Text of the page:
nep-ind New Economics Papers
on Industrial Organization
Issue of 2006‒09‒23
two papers chosen by
Kwang Soo Cheong
Johns Hopkins University

  1. Sequential versus simultaneous market By Haldrup, Niels; Møllgaard, Peter; Nielsen, Claus Kastberg
  2. Public and Private Activity in Commercial TV Broadcasting By Hansen, Bodil O.; Keiding, Hans

  1. By: Haldrup, Niels (Department of Economics, Copenhagen Business School); Møllgaard, Peter (Department of Economics, Copenhagen Business School); Nielsen, Claus Kastberg (Department of Economics, Copenhagen Business School)
    Abstract: Delineation of the relevant market forms a pivotal part of most antitrust cases. The standard approach is sequential. First the product market is delineated, then the geographical market is defined. Demand and supply substitution in both the product dimension and the geographical dimension will normally be stronger than substitution in either dimension. By ignoring this one might decide first to define products narrowly and then to define the geographical extent narrowly ignoring the possibility of a diagonal substitution. These reflections are important in the empirical delineation of product and geographical markets. Using a unique data set for prices of Norwegian and Scottish salmon, we propose a methodology for simultaneous market delineation and we demonstrate that compared to a sequential approach conclusions will be reversed.
    Keywords: Relevant market; econometric delineation; salmon
    JEL: C30 K21 L41 Q22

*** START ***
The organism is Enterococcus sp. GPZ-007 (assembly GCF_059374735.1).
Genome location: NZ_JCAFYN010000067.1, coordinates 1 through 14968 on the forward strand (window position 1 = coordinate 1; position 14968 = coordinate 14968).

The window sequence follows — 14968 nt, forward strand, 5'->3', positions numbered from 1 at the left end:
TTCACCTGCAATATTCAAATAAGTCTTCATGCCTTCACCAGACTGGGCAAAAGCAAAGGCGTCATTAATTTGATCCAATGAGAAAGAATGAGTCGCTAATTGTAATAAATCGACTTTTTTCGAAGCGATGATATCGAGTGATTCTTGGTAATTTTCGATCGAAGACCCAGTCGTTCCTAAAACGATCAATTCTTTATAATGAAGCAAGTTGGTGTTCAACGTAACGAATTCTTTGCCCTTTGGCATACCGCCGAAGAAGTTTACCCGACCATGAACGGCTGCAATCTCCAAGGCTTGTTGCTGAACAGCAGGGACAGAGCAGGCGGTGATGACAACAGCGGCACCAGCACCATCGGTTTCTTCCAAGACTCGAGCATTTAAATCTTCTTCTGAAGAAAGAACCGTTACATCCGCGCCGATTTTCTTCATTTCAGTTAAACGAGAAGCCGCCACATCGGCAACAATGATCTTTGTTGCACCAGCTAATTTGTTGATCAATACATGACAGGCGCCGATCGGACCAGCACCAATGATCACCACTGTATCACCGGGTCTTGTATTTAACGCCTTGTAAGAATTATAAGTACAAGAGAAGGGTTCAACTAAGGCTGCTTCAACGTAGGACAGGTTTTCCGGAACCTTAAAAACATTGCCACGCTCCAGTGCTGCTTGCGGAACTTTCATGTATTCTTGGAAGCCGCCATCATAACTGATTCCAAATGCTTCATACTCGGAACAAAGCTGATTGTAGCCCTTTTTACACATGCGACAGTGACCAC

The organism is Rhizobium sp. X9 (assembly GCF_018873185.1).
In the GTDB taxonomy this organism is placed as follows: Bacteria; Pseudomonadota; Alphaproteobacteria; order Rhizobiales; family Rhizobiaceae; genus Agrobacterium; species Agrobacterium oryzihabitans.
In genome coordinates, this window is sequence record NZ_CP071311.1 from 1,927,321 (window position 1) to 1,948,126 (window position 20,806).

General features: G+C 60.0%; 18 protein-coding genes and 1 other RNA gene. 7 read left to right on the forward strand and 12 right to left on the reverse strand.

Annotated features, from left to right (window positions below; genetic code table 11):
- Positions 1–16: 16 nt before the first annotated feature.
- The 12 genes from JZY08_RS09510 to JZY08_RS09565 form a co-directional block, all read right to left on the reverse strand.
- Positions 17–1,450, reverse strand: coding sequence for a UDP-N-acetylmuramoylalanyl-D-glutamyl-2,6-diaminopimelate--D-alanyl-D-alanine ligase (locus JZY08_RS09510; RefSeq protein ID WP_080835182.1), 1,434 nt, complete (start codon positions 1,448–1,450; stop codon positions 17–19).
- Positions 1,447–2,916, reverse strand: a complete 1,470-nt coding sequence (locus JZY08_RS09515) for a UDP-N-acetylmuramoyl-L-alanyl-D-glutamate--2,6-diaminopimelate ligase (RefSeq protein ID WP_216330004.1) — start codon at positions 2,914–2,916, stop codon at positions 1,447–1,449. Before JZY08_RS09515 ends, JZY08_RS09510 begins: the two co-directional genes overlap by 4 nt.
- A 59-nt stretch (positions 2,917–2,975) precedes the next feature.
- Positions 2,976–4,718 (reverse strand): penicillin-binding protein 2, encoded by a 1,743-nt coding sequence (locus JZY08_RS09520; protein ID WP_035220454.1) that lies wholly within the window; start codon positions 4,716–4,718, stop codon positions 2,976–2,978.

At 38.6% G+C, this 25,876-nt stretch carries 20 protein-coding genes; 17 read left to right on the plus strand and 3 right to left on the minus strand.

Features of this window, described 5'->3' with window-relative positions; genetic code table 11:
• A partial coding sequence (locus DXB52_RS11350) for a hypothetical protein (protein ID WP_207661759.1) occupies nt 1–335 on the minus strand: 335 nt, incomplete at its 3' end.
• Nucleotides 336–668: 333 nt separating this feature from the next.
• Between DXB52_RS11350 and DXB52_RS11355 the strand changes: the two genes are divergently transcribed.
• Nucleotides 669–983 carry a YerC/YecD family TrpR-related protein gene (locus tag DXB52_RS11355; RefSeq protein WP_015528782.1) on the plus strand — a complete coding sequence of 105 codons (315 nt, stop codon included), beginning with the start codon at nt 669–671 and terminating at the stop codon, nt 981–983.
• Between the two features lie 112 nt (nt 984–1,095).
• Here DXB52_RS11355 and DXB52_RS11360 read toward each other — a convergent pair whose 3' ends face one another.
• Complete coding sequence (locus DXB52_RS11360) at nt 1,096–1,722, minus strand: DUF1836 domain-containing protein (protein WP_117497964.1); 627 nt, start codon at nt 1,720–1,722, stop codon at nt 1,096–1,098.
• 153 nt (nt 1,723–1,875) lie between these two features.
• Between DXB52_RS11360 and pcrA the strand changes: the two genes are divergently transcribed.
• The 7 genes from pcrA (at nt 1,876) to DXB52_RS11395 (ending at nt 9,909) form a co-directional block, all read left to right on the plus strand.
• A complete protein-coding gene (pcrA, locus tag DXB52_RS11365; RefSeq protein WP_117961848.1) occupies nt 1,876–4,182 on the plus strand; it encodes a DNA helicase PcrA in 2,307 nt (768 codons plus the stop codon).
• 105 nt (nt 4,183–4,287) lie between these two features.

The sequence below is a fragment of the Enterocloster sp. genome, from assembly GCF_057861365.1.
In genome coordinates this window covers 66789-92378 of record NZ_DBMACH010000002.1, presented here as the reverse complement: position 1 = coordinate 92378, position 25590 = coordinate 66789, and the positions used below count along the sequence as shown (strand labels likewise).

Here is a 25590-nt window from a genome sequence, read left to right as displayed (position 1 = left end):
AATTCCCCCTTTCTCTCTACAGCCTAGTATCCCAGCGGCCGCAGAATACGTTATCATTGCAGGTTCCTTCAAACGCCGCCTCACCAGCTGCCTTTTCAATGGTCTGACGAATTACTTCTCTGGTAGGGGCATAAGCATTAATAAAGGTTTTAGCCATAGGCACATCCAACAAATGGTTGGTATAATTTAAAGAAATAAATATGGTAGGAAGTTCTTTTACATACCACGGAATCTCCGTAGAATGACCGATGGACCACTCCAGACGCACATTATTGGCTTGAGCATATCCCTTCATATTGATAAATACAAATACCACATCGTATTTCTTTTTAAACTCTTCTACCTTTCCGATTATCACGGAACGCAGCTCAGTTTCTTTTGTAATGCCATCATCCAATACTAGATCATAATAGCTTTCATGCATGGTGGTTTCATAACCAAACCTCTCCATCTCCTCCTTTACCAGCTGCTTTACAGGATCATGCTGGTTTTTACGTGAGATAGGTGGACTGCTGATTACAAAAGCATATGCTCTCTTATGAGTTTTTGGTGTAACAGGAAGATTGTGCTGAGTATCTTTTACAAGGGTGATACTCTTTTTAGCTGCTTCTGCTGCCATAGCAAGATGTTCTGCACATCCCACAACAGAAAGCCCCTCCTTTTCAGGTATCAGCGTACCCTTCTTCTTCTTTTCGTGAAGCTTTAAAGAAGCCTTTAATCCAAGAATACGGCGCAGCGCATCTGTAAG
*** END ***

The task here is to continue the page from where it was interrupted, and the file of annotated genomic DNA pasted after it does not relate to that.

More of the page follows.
Date: 2005–03–15
  2. By: Hansen, Bodil O. (Department of Economics, Copenhagen Business School); Keiding, Hans (Department of Economics, Copenhagen Business School)
    Abstract: We consider a model of commercial television market, where private broadcasters coexist with a public television broadcaster. Assuming that the public TV station follows a policy of Ramsey pricing whereas the private stations are profit maximizers, we consider the equilibria in this market and compare with a situation where the public station is privatized and acts as another private TV broadcaster. A closer scrutiny of the market for commercial television leads to a distinction between target rating points, which are the prime unit of account in TV advertising, and net coverage, which is the final goal of advertisers. Working with net coverage as the fundamental concept, we exploit the models of competition between public and private price and quantity in order to show that privatization of the public TV station entails a welfare loss and results in TV advertising becoming more expensive.
    Keywords: TV broadcasting; imperfect competition; Ramsey pricing; welfare comparison
    JEL: L11 L33 L82
    Date: 2006–09–14

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